They play an important role in peripheral, spinal, and supraspinal nociception, including ascendant and descendent pain pathways Hill et al. New evidence is emerging that different ligands can differentially activate these pathways, suggesting biased signaling through the cannabinoid receptors CB1 and CB2 Ibsen et al. The CB1 receptor is distributed throughout the nervous system.
It mediates psychoactivity, pain regulation, memory processing and motor control. CB1 is a presynaptic heteroreceptor that modulates neurotransmitter and neuropeptide release and inhibits synaptic transmission. Activation of CB1 results in the activation of inwardly rectifying potassium channels, which decrease presynaptic neuron firing, and in the inhibition of voltage-sensitive calcium channels that decrease neurotransmitter release Morales et al.
The CB1 receptor is strategically located in regions of the peripheral and CNS where pain signaling is intricately controlled, including the peripheral and central terminals of primary afferent neurons, the dorsal root ganglion DRG , the dorsal horn of the spinal cord, the periaqueductal gray matter, the ventral posterolateral thalamus and cortical regions associated with central pain processing, including the anterior cingulate cortex, amygdala and prefrontal cortex Hill et al.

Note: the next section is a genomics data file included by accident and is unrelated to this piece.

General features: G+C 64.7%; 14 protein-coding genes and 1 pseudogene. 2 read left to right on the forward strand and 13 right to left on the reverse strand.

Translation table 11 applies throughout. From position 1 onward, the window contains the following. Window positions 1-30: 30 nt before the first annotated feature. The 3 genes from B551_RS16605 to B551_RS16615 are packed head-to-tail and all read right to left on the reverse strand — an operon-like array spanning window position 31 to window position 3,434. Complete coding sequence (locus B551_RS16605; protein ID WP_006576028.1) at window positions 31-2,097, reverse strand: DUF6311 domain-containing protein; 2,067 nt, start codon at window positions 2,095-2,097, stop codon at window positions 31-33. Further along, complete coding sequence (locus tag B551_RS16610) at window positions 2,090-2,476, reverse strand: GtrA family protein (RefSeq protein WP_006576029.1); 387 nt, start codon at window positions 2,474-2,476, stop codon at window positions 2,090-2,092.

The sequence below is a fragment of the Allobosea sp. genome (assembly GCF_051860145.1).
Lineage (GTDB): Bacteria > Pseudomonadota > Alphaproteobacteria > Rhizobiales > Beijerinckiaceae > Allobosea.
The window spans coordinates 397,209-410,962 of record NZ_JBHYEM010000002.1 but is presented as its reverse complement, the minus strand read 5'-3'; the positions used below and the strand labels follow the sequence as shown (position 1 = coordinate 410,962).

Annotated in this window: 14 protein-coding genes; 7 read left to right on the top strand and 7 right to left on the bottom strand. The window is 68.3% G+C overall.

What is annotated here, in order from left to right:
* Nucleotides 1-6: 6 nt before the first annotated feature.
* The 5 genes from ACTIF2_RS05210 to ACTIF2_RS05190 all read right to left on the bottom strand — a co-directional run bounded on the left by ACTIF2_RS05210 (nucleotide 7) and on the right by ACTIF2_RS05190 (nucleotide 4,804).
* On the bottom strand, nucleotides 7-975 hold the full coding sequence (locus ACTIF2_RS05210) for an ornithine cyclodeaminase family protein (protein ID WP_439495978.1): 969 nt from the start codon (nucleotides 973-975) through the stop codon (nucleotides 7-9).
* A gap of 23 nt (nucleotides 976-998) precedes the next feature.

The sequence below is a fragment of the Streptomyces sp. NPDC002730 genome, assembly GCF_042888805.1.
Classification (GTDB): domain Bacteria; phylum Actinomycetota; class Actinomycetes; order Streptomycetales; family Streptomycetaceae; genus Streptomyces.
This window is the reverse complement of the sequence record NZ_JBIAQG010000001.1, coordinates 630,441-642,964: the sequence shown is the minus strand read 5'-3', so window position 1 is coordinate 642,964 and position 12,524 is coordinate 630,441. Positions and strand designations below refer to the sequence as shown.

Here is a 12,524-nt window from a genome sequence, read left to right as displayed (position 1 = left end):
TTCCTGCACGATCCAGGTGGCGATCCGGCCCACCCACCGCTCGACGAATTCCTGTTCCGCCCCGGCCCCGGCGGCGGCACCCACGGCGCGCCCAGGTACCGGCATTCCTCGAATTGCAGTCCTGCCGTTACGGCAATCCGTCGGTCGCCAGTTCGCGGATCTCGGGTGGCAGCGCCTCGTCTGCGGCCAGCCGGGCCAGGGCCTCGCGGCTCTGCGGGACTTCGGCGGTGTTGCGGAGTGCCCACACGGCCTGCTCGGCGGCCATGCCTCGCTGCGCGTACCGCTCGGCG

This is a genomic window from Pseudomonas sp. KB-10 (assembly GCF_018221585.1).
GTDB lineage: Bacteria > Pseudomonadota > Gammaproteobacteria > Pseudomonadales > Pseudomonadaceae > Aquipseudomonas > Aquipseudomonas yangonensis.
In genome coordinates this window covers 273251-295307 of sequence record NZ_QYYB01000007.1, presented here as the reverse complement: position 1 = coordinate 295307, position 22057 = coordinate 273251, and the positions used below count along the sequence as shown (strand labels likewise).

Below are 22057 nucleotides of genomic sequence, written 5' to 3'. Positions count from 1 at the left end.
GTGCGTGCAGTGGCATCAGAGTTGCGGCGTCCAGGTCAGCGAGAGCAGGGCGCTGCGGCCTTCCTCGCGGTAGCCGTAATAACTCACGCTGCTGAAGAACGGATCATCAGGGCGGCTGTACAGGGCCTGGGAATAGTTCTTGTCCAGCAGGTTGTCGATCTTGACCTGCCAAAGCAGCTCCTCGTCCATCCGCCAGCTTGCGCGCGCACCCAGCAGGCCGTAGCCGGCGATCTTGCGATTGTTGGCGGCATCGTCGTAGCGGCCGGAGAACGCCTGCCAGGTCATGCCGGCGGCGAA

CB1 receptors are observed more often on the gamma-aminobutyric acid GABA inhibitory interneurons in the dorsal horn of the spinal cord, and weakly expressed in most excitatory neurons Hill et al. CB1 receptors are also present in multiple immune cells such as macrophages, mast cells and epidermal keratinocytes. The CB2 receptor is found predominantly at the periphery in tissues and cells of the immune system, hematopoietic cells, bone, liver, peripheral nerve terminals, keratinocytes , but also in brain microglia Abrams and Guzman, Both CB2 and CB1 receptors on mast cells participate in the anti-inflammatory mechanism of action of cannabinoids Facci et al.